unconscionable means; the specific provisions are not applicable to the Plaintiffs’ complaint.
Section 46A-2-124 bars the use of threats, coercion, or attempted coercion to collect debts. It
specifically bars any threat to garnish wages, unless accompanied by notice that garnishment
requires a judicial order, and any threat to “take any action prohibited by this chapter or other law
regulating the debt collector’s conduct.” § 46A-2-124(e)(2) – (f).
The Court can find nothing in the four letters which form the basis of the Plaintiffs’
complaint that could constitute a violation of either the general or specific sections of the
WVCCPA. The WVCCPA requires that debt collection attempts disclose the name and address
of either the owner or the collector of the debt.2 Each letter is headed with SCA’s full name,
2 While the Plaintiffs contend that the FDCPA requires that such communications identify the original creditor, they
have brought suit pursuant to the WVCCPA. Case law interpreting the FDCPA is helpful with respect to
similarly-worded provisions and the general goals of the statutes, see Bourne v. Mapother & Mapother, P.S.C., 998 F.
Supp. 2d 495, 502 (S.D.W. Va. 2014) (Faber, S.J.). Courts must, nonetheless, apply the clear language of the
WVCCPA, rather than import language from the FDCPA.
address, website, and telephone number, in compliance with W. Va. Code § 46A-2-127(c).
Nothing in the letters could be construed, even by the least sophisticated consumer, as a threat of
anything more that continued lawful debt collection attempts, and of potential legal action. See,
e.g., Chevy Chase Bank v. McCamant, 512 S.E.2d 217, 225 (W.Va. 1998) (finding a letter
explaining potential legal action reasonable). The Notice of Legal Action provides an accurate
description of the possible consequences of legal action, in compliance with W. Va. Code §
46A-2-124, and is clear that the client had not yet approved legal action against the Hills.
While receiving debt collection letters is undoubtedly unpleasant, these letters do not
approach, much less cross, any of the ‘lines’ in the WVCCPA designed to prevent debt collectors
from engaging in misconduct. It is difficult to conceive of any debt collection attempts that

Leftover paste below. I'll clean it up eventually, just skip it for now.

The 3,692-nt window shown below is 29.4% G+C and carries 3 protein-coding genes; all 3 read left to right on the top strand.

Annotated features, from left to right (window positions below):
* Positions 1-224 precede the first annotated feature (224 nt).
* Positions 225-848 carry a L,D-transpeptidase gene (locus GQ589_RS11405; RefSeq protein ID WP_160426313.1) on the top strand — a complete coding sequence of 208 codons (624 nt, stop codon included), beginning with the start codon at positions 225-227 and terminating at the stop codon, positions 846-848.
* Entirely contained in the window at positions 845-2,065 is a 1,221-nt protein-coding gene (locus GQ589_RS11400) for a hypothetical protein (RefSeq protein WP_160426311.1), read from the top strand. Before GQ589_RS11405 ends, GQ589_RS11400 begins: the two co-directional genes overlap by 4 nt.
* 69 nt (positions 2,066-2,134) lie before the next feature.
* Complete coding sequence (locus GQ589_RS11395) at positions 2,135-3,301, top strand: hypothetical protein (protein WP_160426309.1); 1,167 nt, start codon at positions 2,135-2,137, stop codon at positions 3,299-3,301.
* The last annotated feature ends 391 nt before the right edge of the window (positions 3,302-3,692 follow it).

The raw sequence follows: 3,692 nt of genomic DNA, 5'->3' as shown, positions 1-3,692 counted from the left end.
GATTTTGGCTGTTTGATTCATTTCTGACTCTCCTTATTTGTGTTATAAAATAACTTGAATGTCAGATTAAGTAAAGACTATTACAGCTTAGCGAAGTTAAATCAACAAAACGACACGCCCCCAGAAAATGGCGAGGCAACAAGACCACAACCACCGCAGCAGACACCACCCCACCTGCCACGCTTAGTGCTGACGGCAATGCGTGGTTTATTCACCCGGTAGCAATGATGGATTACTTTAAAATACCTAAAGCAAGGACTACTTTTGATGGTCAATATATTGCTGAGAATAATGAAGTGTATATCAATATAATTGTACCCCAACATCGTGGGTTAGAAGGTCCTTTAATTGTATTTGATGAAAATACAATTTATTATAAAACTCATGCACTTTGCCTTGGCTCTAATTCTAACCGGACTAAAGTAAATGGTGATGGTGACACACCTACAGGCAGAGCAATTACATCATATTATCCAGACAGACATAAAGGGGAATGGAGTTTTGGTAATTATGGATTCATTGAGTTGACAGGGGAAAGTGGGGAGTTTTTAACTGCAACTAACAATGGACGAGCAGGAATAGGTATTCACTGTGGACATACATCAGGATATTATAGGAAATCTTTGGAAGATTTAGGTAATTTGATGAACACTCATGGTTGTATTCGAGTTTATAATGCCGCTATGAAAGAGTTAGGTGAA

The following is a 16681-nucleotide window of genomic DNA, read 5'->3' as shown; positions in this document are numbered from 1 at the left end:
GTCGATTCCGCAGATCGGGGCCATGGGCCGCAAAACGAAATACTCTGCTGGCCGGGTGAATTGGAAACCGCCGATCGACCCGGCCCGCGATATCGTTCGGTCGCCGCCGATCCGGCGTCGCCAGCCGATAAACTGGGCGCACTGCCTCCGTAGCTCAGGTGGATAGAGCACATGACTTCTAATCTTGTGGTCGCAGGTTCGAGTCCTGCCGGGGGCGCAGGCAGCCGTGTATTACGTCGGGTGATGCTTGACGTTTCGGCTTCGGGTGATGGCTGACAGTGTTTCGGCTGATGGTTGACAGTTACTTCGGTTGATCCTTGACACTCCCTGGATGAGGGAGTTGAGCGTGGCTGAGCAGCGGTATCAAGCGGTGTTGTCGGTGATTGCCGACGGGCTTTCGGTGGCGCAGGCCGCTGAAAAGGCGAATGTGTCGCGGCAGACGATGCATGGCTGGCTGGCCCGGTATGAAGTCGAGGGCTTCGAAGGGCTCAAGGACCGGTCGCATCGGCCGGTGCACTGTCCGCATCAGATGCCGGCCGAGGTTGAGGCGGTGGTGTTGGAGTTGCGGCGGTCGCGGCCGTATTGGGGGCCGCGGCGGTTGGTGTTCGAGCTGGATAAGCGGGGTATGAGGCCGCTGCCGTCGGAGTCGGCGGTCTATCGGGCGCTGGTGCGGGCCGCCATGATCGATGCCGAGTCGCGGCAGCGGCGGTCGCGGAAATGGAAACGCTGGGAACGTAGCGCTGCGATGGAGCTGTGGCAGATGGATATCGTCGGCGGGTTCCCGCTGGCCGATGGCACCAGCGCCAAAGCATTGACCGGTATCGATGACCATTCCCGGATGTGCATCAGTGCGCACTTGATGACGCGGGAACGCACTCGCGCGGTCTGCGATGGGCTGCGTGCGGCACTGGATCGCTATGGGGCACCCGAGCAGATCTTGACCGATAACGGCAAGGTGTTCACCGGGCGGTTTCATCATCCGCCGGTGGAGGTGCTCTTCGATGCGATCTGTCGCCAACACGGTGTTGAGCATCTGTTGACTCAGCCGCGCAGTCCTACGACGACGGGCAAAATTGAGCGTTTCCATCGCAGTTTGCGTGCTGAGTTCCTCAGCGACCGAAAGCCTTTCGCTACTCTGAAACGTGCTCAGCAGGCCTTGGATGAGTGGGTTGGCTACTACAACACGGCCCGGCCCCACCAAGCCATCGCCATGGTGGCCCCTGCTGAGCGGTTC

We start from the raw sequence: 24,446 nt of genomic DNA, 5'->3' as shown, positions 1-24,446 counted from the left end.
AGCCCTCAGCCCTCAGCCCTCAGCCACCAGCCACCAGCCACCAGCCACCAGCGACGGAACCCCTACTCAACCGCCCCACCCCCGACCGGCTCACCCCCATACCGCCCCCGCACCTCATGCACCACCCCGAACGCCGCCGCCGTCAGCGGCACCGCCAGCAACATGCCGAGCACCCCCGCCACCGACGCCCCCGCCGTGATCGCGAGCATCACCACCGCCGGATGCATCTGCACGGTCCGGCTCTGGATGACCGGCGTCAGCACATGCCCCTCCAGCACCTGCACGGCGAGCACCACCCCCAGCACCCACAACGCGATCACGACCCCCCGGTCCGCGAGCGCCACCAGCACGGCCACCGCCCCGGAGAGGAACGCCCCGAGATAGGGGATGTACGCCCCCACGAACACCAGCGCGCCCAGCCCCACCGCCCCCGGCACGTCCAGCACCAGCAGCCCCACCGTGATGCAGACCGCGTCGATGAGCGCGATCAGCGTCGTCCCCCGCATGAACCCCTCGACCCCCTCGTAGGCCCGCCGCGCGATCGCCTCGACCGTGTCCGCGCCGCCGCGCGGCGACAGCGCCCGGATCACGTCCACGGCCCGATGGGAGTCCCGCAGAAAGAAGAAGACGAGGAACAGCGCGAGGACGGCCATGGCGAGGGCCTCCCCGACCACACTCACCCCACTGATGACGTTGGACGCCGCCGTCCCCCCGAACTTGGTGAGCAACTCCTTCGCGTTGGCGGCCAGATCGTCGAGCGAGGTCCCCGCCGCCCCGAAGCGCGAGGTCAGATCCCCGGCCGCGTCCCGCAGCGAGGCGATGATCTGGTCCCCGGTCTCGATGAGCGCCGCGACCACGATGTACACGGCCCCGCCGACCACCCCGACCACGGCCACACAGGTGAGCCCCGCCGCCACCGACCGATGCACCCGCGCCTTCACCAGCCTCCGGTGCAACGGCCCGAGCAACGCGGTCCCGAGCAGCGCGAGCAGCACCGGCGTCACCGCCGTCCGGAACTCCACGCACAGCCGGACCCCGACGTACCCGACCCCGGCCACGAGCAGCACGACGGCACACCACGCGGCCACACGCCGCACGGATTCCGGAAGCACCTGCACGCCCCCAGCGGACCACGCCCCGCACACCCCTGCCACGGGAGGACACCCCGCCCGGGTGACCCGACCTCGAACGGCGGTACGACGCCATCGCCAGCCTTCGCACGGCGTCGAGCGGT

would be permitted by the Plaintiffs’ construction and argument. The Court must accept as true
the plausible facts alleged in the amended class action complaint.
It need not accept the
Plaintiffs’ conclusory legal allegations. The facts alleged simply do not constitute a violation of
the WVCCPA.3 Accordingly, the Defendant’s motion to dismiss must be granted.
WHEREFORE, following careful consideration and for the reasons stated herein, the
Court ORDERS that the Motion to Dismiss Amended Class Action Complaint (Document 9) be
3 Neither party dedicated any discussion to the Plaintiffs’ common law invasion of privacy claim. The claim appears
to be for intrusion upon seclusion. See Syl. Pt. 8, Crump v. Beckley Newspapers, Inc., 320 S.E.2d 70, 74 (W. Va.
1983) (describing the categories of invasion of privacy claims). Because the Plaintiffs’ invasion of privacy claim
rests on the alleged “abusive and misleading debt collection practices” (Compl. ¶ 53), it cannot survive the Court’s
finding that, as a matter of law, the letters do not constitute abusive or misleading debt collection. Furthermore, four
letters received over the course of approximately a year and a half cannot reasonably be considered an intrusion upon
seclusion. See Restatement (Second) of Torts § 652B (1977) (“One who intentionally intrudes, physically or
otherwise, upon the solitude or seclusion of another or his private affairs or concerns, is subject to liability to the other
for invasion of his privacy, if the intrusion would be highly offensive to a reasonable person.”)
GRANTED. The Court further ORDERS that all pending motions be TERMINATED AS
The Court DIRECTS the Clerk to send a copy of this Order to counsel of record and to any
April 21, 2015